Math Goodies is a free math help portal for students, teachers, and parents.
Free Math
Newsletter
 
 
Interactive Math Goodies Software

Buy Math Goodies Software


Dividing Decimals by Decimals Unit 13 > Lesson 7 of 11

Problem 1: Do you see a pattern in each table below? Use mental arithmetic to find each quotient, then mouse over the red text.
Table 1
Table 2
Table 3
Explanation:   The patterns in the tables above were created by multiplying the divisor and the dividend by the same power of 10. In each pattern, the quotient remains the same. Thus, multiplying both the divisor and dividend by the same power of 10 maintains the equality of the expression.


Problem 2:xxx Continue each pattern below by multiplying the divisor and the dividend by 10 until the divisor is a whole number. Then find each quotient.
?
?
?
?
?
?
Answer:

Let's compare Problems 1 and 2 above. In both problems, the quotients remain the same even though the divisors and dividends are multiplied by powers of 10. However, the divisors in Problem 1 are whole numbers; whereas the divisors in Problem 2 are decimals. Let's look at some examples of dividing by a decimal divisor.

Example 1: 
Analysis: The divisor is 0.8. To make it a whole number, we will multiply both the dividend and the divisor by 10.
Multiply the divisor by a power of 10 to make it a whole number. Multiply the dividend by the same power of 10. Place the decimal point in the quotient. Divide the dividend by the whole-number divisor to find the quotient.
Answer: The quotient of 9.6 and 0.8 is 12.


In Example 1, we changed the divisor to a whole number before performing the division. To do this, we multiplied both the divisor and the dividend by the same power of 10. Note that the quotient of 9.6 and 0.8 is the same as the quotient of 96 and 8. Let's look at why this is possible:

Thus, the quotient of 9.6 and 0.8 and the quotient of 96 and 8 are both 12. Let's look at another example.

Example 2: 
Analysis: The divisor is 0.35. To make it a whole number, we will multiply both the dividend and the divisor by 100.
Multiply the divisor by a power of 10 to make it a whole number. Multiply the dividend by the same power of 10. Place the decimal point in the quotient. Divide the dividend by the whole-number divisor to find the quotient.
Answer: The quotient of 13.93 and 0.35 is 39.8

Note that in Example 1, the quotient is a whole number (12), and in Example 2, the quotient is a decimal (39.8).

Example 3: 
Analysis: The divisor is 0.009. To make it a whole number, we will multiply both the dividend and the divisor by 1,000.
Multiply the divisor by a power of 10 to make it a whole number. Multiply the dividend by the same power of 10. Place the decimal point in the quotient. Divide the dividend by the whole-number divisor to find the quotient.
Answer: The quotient of 5.4 and 0.009 is 600.


Example 4: 
Analysis: The divisor is 3.06. To make it a whole number, we will multiply both the dividend and the divisor by 100. After dividing, we will round the quotient to the nearest tenth.
Multiply the divisor by a power of 10 to make it a whole number. Multiply the dividend by the same power of 10. Place the decimal point in the quotient. Divide the dividend by the whole-number divisor to find the quotient.
Answer: Rounded to the nearest tenth, the quotient of 201.4 and 3.06 is 65.8.


Example 5: 
Analysis: The divisor is 5.3. To make it a whole number, we will multiply both the dividend and the divisor by 10. After dividing, we will round the quotient to the nearest cent (hundredth).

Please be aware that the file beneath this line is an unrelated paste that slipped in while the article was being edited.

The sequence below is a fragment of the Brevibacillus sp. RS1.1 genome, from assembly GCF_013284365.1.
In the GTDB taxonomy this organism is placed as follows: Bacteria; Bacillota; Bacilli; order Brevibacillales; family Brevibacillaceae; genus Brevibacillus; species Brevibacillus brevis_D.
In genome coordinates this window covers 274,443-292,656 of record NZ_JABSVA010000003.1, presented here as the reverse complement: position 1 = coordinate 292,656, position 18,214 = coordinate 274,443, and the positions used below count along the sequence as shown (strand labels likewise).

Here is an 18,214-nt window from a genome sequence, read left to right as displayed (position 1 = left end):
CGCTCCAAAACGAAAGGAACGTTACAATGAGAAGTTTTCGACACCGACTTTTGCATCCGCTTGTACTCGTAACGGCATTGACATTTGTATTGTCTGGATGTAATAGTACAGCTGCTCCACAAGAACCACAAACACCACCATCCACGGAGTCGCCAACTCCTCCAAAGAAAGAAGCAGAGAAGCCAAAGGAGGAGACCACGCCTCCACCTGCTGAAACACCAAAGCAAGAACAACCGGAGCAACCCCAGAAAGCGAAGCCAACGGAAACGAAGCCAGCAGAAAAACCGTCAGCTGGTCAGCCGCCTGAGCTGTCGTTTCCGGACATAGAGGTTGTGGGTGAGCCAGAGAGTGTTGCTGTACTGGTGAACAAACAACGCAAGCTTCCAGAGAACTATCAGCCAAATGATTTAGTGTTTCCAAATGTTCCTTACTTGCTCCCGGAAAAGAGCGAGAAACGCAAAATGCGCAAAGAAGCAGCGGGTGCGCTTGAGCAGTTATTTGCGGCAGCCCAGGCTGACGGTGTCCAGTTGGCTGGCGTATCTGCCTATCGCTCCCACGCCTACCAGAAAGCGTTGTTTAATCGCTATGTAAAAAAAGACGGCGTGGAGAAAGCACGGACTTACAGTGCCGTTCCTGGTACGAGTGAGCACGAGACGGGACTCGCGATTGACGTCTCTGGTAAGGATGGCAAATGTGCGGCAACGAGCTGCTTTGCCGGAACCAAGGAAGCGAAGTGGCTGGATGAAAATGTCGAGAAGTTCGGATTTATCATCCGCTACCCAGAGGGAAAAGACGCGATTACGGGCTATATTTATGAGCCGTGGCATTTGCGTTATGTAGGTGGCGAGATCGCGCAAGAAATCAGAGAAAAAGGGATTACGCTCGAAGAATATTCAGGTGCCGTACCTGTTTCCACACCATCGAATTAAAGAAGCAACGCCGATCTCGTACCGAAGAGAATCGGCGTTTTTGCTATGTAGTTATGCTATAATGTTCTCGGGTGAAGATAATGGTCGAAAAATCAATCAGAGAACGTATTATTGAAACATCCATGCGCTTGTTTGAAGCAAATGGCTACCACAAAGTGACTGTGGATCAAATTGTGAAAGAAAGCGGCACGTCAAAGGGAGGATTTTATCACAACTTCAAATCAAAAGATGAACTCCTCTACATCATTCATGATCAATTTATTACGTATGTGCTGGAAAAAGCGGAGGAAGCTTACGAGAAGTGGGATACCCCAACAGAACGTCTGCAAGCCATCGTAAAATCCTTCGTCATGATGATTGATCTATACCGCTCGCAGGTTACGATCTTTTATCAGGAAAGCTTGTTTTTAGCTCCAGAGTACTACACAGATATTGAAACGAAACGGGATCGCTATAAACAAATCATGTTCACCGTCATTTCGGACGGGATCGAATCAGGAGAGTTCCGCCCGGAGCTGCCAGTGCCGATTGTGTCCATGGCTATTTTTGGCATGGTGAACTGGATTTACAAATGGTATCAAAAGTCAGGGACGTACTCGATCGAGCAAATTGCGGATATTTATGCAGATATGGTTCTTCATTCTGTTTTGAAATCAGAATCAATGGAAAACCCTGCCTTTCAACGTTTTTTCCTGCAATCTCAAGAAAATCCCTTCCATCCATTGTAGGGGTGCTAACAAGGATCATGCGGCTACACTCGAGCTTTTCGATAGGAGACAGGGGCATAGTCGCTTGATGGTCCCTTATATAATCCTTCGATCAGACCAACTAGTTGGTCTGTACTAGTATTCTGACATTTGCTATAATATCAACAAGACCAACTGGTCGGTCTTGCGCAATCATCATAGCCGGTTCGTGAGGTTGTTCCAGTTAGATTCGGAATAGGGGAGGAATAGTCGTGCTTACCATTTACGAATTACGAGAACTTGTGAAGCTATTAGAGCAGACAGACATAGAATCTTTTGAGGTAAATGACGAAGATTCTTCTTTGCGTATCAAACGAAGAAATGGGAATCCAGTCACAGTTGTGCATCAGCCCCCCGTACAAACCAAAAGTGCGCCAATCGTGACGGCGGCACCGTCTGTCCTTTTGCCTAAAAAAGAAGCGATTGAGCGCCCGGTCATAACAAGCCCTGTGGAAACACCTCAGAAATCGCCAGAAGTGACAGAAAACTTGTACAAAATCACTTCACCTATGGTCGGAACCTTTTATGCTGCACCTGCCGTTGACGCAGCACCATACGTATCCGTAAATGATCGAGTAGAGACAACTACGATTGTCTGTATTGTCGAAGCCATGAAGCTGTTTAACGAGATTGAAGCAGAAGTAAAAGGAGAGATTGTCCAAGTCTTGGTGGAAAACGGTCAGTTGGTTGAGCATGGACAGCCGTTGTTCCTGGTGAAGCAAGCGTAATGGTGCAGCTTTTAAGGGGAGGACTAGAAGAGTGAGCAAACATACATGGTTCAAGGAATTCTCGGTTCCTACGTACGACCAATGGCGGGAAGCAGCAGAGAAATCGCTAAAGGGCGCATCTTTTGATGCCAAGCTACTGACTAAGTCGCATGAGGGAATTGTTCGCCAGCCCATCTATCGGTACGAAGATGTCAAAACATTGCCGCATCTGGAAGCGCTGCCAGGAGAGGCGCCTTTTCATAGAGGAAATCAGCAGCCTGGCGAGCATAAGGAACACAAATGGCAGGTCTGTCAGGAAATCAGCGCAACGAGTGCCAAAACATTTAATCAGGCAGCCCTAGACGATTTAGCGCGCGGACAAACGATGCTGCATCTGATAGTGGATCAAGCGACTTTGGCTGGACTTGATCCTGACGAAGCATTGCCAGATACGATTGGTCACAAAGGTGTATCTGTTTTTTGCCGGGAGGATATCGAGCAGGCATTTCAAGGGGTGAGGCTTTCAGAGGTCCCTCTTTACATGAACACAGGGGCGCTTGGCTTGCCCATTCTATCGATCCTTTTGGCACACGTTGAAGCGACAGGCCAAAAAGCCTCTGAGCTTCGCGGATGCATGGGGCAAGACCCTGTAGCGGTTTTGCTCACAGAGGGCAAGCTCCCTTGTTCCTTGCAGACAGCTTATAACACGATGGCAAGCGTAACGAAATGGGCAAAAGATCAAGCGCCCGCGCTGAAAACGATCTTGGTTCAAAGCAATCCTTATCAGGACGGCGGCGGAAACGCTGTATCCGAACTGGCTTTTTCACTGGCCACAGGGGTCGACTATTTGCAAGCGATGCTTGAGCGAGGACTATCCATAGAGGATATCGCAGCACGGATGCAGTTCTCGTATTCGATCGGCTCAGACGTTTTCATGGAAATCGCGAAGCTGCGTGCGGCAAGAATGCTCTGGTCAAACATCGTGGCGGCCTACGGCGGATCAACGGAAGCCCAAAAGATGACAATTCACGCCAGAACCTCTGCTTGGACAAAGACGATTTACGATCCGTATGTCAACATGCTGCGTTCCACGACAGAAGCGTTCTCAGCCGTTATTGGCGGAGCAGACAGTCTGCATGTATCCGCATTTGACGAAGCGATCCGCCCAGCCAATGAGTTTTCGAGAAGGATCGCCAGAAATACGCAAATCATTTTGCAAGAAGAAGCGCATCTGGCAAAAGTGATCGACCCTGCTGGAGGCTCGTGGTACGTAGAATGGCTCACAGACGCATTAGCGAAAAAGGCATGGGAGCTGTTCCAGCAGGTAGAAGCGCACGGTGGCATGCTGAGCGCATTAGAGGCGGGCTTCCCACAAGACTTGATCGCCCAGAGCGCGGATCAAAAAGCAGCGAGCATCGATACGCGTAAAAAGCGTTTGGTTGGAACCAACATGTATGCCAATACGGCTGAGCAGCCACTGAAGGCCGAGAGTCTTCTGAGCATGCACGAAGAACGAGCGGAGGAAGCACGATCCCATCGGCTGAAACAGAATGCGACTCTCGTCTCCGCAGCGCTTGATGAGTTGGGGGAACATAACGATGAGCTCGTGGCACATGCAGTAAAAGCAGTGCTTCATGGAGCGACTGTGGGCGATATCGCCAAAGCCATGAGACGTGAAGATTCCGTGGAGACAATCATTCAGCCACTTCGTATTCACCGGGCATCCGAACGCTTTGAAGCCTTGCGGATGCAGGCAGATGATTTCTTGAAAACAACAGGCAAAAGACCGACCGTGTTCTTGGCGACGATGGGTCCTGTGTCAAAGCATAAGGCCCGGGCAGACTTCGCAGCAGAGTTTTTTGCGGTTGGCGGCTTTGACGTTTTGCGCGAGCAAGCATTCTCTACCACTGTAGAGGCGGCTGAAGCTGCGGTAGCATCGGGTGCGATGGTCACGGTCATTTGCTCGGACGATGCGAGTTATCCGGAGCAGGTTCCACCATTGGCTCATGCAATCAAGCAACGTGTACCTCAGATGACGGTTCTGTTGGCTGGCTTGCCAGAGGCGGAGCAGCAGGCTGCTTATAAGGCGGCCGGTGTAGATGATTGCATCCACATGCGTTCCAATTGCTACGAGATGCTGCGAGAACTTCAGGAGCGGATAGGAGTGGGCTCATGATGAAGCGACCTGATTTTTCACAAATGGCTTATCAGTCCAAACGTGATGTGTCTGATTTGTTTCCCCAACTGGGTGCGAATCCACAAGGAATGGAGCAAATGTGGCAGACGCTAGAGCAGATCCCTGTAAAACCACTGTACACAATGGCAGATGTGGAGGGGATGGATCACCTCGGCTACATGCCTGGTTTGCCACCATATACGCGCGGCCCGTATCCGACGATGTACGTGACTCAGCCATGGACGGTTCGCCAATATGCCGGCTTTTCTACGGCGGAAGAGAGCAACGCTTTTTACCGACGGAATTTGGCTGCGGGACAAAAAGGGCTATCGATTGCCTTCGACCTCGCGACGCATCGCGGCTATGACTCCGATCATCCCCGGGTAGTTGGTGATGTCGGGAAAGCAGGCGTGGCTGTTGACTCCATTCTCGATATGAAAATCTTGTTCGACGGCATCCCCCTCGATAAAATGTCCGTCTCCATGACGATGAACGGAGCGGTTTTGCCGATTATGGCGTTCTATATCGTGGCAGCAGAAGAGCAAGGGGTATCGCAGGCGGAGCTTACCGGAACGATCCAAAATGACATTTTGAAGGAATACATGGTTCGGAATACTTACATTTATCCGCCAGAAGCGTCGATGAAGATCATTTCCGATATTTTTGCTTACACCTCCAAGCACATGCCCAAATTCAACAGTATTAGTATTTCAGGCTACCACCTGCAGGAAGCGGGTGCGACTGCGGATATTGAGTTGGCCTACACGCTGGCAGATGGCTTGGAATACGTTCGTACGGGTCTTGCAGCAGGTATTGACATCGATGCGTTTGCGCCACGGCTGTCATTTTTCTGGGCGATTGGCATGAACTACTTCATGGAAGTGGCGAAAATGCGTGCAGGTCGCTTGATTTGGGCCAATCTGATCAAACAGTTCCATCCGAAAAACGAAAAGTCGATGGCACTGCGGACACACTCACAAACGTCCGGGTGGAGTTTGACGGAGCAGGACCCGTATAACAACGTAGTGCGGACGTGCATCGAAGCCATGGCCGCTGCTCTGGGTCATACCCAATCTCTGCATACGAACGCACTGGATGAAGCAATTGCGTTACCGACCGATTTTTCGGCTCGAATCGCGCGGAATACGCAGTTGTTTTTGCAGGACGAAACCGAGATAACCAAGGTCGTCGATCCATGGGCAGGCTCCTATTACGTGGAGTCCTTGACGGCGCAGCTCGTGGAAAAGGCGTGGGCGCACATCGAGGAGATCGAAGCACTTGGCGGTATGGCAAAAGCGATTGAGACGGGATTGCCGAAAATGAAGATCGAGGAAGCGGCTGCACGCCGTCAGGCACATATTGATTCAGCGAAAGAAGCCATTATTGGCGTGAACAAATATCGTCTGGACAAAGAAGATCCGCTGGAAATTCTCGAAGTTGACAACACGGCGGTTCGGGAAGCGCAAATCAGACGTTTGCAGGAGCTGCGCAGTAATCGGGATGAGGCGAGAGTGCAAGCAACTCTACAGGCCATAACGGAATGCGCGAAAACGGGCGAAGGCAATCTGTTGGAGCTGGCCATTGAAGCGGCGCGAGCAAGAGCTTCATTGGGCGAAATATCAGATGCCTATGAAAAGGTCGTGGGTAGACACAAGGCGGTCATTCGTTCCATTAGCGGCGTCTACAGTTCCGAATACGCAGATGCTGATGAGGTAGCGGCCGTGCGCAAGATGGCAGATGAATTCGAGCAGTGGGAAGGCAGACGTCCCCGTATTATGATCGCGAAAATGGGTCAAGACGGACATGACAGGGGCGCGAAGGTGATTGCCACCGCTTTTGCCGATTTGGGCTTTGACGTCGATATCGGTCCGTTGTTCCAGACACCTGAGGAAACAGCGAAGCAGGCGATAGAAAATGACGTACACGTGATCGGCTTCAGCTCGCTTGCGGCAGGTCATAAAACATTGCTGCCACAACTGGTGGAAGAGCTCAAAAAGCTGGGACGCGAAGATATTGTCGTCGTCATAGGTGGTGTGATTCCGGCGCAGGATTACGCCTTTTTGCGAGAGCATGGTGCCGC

Multiply the divisor by a power of 10 to make it a whole number. Multiply the dividend by the same power of 10. Place the decimal point in the quotient. Divide the dividend by the whole-number divisor to find the quotient.
Answer: Rounded to the nearest cent, the quotient of $9 and 5.3 is $1.70.


Example 6: Gold costs $802.70 per ounce. How much would of an ounce cost? Round your quotient to the nearest cent.
Analysis:
Divide:
Answer: Rounded to the nearest cent, of an ounce of gold would cost $2,140.53


Summary:   When dividing by a decimal divisor, we use the following procedure:
  1. Multiply the divisor by a power of 10 to make it a whole number.
  2. Multiply the dividend by the same power of 10. Place the decimal point in the quotient.
  3. Divide the dividend by the whole-number divisor to find the quotient.

Exercises

Directions: Read each question below. You may use paper and pencil to help you divide. Click once in an ANSWER BOX and type in your answer; then click ENTER. After you click ENTER, a message will appear in the RESULTS BOX to indicate whether your answer is correct or incorrect. To start over, click CLEAR.

1.
ANSWER BOX:

RESULTS BOX:


2.
ANSWER BOX:

RESULTS BOX:


3.
ANSWER BOX: $

RESULTS BOX:


4.
ANSWER BOX:

RESULTS BOX:


5. If 5.2 pounds of nails cost $16.96, then how much would 1 pound cost? Round your answer to the nearest cent.

ANSWER BOX: $

RESULTS BOX:



This lesson is by Gisele Glosser. You can find me on Google.

Lessons on Decimals, Part II
Estimating Decimal Products
Multiply Decimals and Whole Numbers
Multiplying Decimals
Estimating Decimal Quotients
Dividing Decimals by Whole Numbers
Rounding Decimal Quotients
Dividing Decimals by Decimals
Solving More Decimal Word Problems
Practice Exercises
Challenge Exercises
Solutions

Related Activities
Interactive Puzzles
Printable Worksheets
The Decimal Dance

Need More Practice?
Try our Decimal Worksheet Generator
Try our Money Worksheet Generator
Try our Place Value Worksheet Generator


About Us | Contact Us | Advertise with Us | Facebook | Blog | Recommend This Page




Copyright © 1998-2014 Mrs. Glosser's Math Goodies. All Rights Reserved.

A Hotchalk/Glam Partner Site - Last Modified 21 May 2014